So why then are two accounts recorded? The ancient rabbis have explained that God's "J" name represents His trait of mercy while His "E" name represents His trait of justice.

Ancient Israel had a problem: If God was merciful, how could He punish them and if He was just, how could He ever be merciful? This interwoven story attempts to solve this problem. God's mercy and His justice work side by side, complementing each other. While God was acting with justice when He flooded the world, He was also acting with compassion. As every parent knows, trying to juggle mercy and justice with our children is a difficult task. Perhaps we should try to imitate God and act in both manner, at the same time.

Last year's Sedra Short for Parshat Noach, entitled: "The Tower of Bavel" can be found at:

A further Sedra Short for Parshat Noach, entitled: "Why an Ark?" can be found at:

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Thursday, October 04, 2007

Parshat Bereshit

Humanity's Objectives

Rashi has difficulty as to why the Torah, a book of religious law, begins with the story of creation. He then goes onto justifying the choice. However, commentaries such as the Ramban cannot understand his question. For him, the Torah is more than just a legal document and it is only natural that it should begin with creation.

Indeed, this week's parsha contains the purpose to creation and answers the question as to why God created the Earth and to what His objectives for humanity are. As it turns out; there are three objectives:

"Be fruitful and multiply"
"Fill the earth and conquer it"
"Rule over the fish of the sea and over the fowl of the sky and over all the beasts that tread upon the earth" (Bereshit 1:28)
What does this mean? Essentially "God created humanity in His image; in the image of God He created it; male and female He created them" (ibid 27).

Humans are Godlike creatures as we are in His image. Our duty is therefore, to imitate Him, to act like God. Well, God is the creator so we too, must create.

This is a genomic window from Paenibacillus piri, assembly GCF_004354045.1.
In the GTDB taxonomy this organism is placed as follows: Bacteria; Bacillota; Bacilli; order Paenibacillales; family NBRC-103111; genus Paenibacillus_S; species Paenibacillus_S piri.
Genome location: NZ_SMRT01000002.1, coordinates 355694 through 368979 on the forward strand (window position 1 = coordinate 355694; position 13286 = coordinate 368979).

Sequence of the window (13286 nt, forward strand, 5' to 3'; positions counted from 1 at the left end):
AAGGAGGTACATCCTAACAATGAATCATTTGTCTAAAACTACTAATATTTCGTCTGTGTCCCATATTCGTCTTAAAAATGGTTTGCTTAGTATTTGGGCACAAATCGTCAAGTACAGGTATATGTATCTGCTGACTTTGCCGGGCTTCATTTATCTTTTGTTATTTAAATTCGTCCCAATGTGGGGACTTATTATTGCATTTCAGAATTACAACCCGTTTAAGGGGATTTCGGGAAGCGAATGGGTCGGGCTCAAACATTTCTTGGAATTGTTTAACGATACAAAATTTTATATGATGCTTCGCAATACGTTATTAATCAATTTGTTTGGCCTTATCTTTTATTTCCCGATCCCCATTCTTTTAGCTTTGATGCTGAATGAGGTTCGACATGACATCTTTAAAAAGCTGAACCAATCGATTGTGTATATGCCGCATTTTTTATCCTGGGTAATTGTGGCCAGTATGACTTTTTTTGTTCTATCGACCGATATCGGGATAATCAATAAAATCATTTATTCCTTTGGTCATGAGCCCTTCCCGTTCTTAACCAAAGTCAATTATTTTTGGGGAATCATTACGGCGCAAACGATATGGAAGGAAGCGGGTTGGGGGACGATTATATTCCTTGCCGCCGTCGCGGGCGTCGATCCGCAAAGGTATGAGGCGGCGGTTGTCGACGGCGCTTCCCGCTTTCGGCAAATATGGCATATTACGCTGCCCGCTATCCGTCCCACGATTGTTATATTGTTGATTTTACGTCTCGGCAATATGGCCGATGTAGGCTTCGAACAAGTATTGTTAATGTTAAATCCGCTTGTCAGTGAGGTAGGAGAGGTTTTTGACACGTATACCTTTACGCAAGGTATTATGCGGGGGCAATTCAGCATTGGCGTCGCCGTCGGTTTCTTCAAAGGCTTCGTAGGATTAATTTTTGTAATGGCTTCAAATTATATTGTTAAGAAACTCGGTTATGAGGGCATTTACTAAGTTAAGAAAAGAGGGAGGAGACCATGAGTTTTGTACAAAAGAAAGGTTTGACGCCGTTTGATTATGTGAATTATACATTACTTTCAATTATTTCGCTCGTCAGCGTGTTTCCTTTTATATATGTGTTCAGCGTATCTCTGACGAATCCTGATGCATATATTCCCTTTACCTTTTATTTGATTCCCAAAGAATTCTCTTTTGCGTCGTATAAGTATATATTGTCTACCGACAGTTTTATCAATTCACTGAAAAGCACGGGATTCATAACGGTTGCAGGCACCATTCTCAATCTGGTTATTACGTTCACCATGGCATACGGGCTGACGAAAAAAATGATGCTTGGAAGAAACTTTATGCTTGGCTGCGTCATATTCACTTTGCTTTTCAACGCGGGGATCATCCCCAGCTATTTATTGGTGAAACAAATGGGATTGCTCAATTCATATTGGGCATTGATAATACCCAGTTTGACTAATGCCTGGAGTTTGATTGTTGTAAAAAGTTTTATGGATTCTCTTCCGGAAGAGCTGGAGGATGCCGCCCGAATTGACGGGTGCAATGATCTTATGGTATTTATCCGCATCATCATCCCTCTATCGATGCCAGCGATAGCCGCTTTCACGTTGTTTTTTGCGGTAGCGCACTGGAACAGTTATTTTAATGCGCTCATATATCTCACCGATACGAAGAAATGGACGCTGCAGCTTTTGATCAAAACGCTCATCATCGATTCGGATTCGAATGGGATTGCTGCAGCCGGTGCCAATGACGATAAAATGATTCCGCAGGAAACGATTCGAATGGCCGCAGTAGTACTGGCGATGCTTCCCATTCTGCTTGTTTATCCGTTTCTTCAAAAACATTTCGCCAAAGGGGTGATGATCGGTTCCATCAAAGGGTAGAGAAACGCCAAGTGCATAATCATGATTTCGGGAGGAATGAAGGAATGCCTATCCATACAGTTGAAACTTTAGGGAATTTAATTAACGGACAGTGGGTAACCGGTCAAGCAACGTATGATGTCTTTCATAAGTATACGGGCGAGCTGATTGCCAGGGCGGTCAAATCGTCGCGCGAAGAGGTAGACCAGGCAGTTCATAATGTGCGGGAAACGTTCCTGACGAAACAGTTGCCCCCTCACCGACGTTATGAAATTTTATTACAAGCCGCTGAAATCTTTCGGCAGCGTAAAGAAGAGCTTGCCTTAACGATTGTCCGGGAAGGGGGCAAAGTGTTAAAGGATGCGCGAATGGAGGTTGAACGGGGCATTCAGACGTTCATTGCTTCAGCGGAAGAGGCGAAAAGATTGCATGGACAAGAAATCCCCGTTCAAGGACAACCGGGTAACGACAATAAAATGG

Our first mission is therefore, to create life, the pinnacle of creation (Be fruitful and multiply). By having children we are being Godlike by literally, creating life.

However, God's creation was not just humanity. He also created the earth. So too, we must take the earth and use its resources to create new inventions, all for the betterment of creation (conquer the earth).

Finally, God created the animal kingdom the same day He created humanity. Man therefore, has a duty towards them: to rule them and to ensure their continued existence.

Humanity began this mission quite well: "The man knew his wife Eve, and she conceived and bore Cain… She continued to bear his brother Abel" (ibid 4:1-2). Humanity was fruitful and began to multiply.

"Abel was a shepherd of flocks" – he began to rule the animal kingdom - "while Cain was a tiller of the soil" – he began conquering the earth (ibid).

Unfortunately, things got bad when they began to worship God – but that's a story for another day – or possibly one we'd better steer clear of!!

Nevertheless, the basic message of Bereshit Chapter 1 is beautiful. By simply reproducing and going to work we are achieving Godliness and are doing something holy.

Last year's Sedra Short for Parshat Bereshit, entitled: "The Good the Bad and the Woman" can be found at:

A further Sedra Short for Parshat Bereshit, entitled: "Shattering Ancient Creation Myths" can be found at:

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Monday, October 01, 2007

Parshat Vezot Haberacha

Moshe's Humanity

When ancient Israel first heard the words "God created humanity in His image" (Bereshit 1:27), the encountered a novel idea. The ancient world believed that only their kings, the actual living embodiment of their gods, were by definition in their god's image.

Judaism democratized the concept. All humanity is in the image of God and no leader has any greater claim to godliness than the people that he serves.

This week's concluding chapter to the Torah states that "there was no other prophet who arose in Israel like Moses, whom the Lord knew face to face" (Devarim 34:1). No person ever had or could ever have as great a relationship that Moshe had with God. Nevertheless, the Torah constantly testifies that Moshe was human. Indeed, just a few pesukim earlier, God reminded Moshe of his great error and resulting punishment: "I have let you see it (the land) with your eyes, but you shall not cross over there" (ibid 4).

At the same time, while the birth of Moshe was obscure (See Shemot Ch. 2), once he is about to strike Egypt with ten devastating plagues, the Torah changes track and examines Moshe's lineage, stressing his human birth and origins.

The Torah seems to be concerned humanity's inclination to idolize and even deify its leaders.

The rabbis explain that the reason why "no person knows the place of his (Moshe's) burial, unto this day" (Devarim 34:6), is so that Moshe's tomb would not become a shrine and center of worship: God must be the only source of worship.

Being human means being capable of error, but also means, being in the image of God. The fact that our heroes were humans who erred and yet rose to great heights, gives us inspiration, that we too, even though we have flaws and make mistakes, can yet aspire to improve and to prove worthy the title of being in the image of God.

Last year's Sedra Short on Parshat Vezot Haberacha entiled: "The Disappearance of Shimon" appears at